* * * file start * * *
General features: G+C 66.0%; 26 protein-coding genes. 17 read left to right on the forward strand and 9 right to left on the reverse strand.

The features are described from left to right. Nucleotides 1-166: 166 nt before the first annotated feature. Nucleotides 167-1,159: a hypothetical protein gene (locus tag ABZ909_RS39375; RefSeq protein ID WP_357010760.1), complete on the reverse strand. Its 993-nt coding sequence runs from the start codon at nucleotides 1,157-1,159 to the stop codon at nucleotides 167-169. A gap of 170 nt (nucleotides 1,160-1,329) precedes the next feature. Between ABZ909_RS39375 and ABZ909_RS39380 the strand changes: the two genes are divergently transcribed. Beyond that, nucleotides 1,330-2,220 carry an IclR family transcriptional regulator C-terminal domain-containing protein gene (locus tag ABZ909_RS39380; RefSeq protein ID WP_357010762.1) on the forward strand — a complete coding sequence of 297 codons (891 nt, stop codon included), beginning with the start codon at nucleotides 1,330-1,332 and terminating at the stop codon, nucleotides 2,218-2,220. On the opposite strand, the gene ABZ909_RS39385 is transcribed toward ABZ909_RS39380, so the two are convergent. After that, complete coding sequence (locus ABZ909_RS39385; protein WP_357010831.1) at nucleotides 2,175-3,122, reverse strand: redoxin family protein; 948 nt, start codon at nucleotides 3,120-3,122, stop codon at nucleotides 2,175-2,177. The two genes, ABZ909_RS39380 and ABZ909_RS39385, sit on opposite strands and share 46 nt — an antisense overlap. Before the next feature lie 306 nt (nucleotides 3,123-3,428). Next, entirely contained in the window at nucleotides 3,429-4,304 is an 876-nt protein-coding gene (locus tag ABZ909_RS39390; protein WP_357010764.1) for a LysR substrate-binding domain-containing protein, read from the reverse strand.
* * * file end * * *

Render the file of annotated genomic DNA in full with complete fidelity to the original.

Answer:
General features: G+C 66.0%; 26 protein-coding genes. 17 read left to right on the forward strand and 9 right to left on the reverse strand.

The features are described from left to right. Nucleotides 1-166: 166 nt before the first annotated feature. Nucleotides 167-1,159: a hypothetical protein gene (locus tag ABZ909_RS39375; RefSeq protein ID WP_357010760.1), complete on the reverse strand. Its 993-nt coding sequence runs from the start codon at nucleotides 1,157-1,159 to the stop codon at nucleotides 167-169. A gap of 170 nt (nucleotides 1,160-1,329) precedes the next feature. Between ABZ909_RS39375 and ABZ909_RS39380 the strand changes: the two genes are divergently transcribed. Beyond that, nucleotides 1,330-2,220 carry an IclR family transcriptional regulator C-terminal domain-containing protein gene (locus tag ABZ909_RS39380; RefSeq protein ID WP_357010762.1) on the forward strand — a complete coding sequence of 297 codons (891 nt, stop codon included), beginning with the start codon at nucleotides 1,330-1,332 and terminating at the stop codon, nucleotides 2,218-2,220. On the opposite strand, the gene ABZ909_RS39385 is transcribed toward ABZ909_RS39380, so the two are convergent. After that, complete coding sequence (locus ABZ909_RS39385; protein WP_357010831.1) at nucleotides 2,175-3,122, reverse strand: redoxin family protein; 948 nt, start codon at nucleotides 3,120-3,122, stop codon at nucleotides 2,175-2,177. The two genes, ABZ909_RS39380 and ABZ909_RS39385, sit on opposite strands and share 46 nt — an antisense overlap. Before the next feature lie 306 nt (nucleotides 3,123-3,428). Next, entirely contained in the window at nucleotides 3,429-4,304 is an 876-nt protein-coding gene (locus tag ABZ909_RS39390; protein WP_357010764.1) for a LysR substrate-binding domain-containing protein, read from the reverse strand.